Wrist Quiz (Full Version)

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Alex Brenner PT MPT OCS -> Wrist Quiz (May 31, 2005 11:16:00 AM)

Without resorting to any outside reference other than your brain, can anyone correctly identify the numbered bones that make up the wrist?

Does anyone have the cajones the take an honest stab at it?


[image]http://img.photobucket.com/albums/v85/brennerak/wristquiz.jpg[/image]




jma -> Re: Wrist Quiz (May 31, 2005 1:18:00 PM)

I'll take a stab at it
1. pisiform
2. hamate
3. capitate
4. trapezoid
5. trapezium
6. scaphoid
7. lunate
8. triquetum




USAPT -> Re: Wrist Quiz (May 31, 2005 2:33:00 PM)

1. pisiform
2.hamate
3.capitate
4.trapezoid
5.trapezium
6.scaphoid
7.lunate
8.triquetrum




tim -> Re: Wrist Quiz (June 1, 2005 2:10:00 AM)

Scaphoid
Lunate
Triquetrum
Pisiform
Trapezium
Trapezoid
Capitate
Hamate
Radius
Ulna
(after all, the wrist is a joint and these are the proximal aspects of that joint.)
equals 10




tim -> Re: Wrist Quiz (June 1, 2005 2:13:00 AM)

oops...I didn't correspond the carpals to numbers
Scaphoid 6
Lunate 7
Triquetrum 8
Pisiform 1
Trapezium 5
Trapezoid 4
Capitate 3
Lunate 2




Sebastian Asselbergs -> Re: Wrist Quiz (June 1, 2005 7:08:00 AM)

yeah, i agree with those...
curious minds want to know: how DID you get those numbers on the bones? Didn't it hurt?...

(thanks for your work here Alex- great stuff)




Shill -> Re: Wrist Quiz (June 1, 2005 1:01:00 PM)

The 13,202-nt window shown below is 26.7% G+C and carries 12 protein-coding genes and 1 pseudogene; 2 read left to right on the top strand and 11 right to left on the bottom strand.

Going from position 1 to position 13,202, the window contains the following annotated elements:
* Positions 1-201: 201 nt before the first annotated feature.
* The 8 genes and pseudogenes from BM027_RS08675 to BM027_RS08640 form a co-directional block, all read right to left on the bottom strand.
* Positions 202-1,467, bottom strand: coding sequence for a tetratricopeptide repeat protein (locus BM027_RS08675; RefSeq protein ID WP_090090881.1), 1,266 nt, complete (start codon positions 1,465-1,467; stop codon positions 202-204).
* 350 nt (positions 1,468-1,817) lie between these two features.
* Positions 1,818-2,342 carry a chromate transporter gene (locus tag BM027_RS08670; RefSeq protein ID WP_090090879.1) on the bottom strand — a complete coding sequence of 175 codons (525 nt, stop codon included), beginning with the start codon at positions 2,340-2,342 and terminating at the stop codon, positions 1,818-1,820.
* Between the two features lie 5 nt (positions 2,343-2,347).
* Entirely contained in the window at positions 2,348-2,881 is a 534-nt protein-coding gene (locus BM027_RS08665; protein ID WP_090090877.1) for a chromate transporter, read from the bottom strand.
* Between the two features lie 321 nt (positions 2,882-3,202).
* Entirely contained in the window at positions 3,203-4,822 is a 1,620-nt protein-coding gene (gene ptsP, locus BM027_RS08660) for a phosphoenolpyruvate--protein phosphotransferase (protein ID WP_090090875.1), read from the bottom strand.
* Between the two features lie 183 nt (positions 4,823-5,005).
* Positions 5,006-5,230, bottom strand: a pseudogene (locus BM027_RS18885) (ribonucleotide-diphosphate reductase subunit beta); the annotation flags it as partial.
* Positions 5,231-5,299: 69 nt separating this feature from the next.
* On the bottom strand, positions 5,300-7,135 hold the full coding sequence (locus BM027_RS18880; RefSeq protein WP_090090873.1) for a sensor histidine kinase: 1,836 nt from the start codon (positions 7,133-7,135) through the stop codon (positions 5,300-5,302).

Well,
Someone had to do it.
Attention all PT students.
The mnemonic goes a little something like this.
"Some Lovers Try Positions That They Cant Handle."

Why I remember this, I really dont know.

Moving from proximal row, radial side
Scaphoid
Lunate
Triquetrium
Pisiform (now back to radial side distal row)
Trapezium
Trapezoid
Capitate
Hamate

First, I remembered the mnemonic, but mixed up trapezium and trapezoid. Then I cheated so that I would not mislead you all with an improper mnemonic sequence. Detention for me.




Alex Brenner PT MPT OCS -> Re: Wrist Quiz (June 1, 2005 4:16:00 PM)

The mnemonic that I was taught in school goes like this: "Slowly Lower Tilly's Pants Till Tilly Cries Help"

Any others?




MPTSTUDENT -> Re: Wrist Quiz (June 1, 2005 9:06:00 PM)

I know the same one as shill mentioned...




SJBird55 -> Re: Wrist Quiz (June 1, 2005 9:09:00 PM)

I obviously need to go get my DPT because I was never taught any phrases to remember anything...




jma -> Re: Wrist Quiz (June 1, 2005 9:14:00 PM)

Most of the mnemonics I learned was in my anatomy class. Forgot most of them but they do help. A simple anatomy book should have some of them listed.




Alex Brenner PT MPT OCS -> Re: Wrist Quiz (June 2, 2005 12:24:00 AM)

This is a free medical mnemonics website that is helpful. There are some good mnemonics for various aspects of anatomy plus tons of others.

http://www.medicalmnemonics.com/




JLS_PT_OCS -> Re: Wrist Quiz (June 2, 2005 6:23:00 AM)

I also learned the "lovers" mnemonic.
I remember the Trapezoid/Trapezium thing by remembering that the Trapezi-UM is next to the Th-UMB.
For what that's worth...

J




SJBird55 -> Re: Wrist Quiz (June 2, 2005 7:41:00 AM)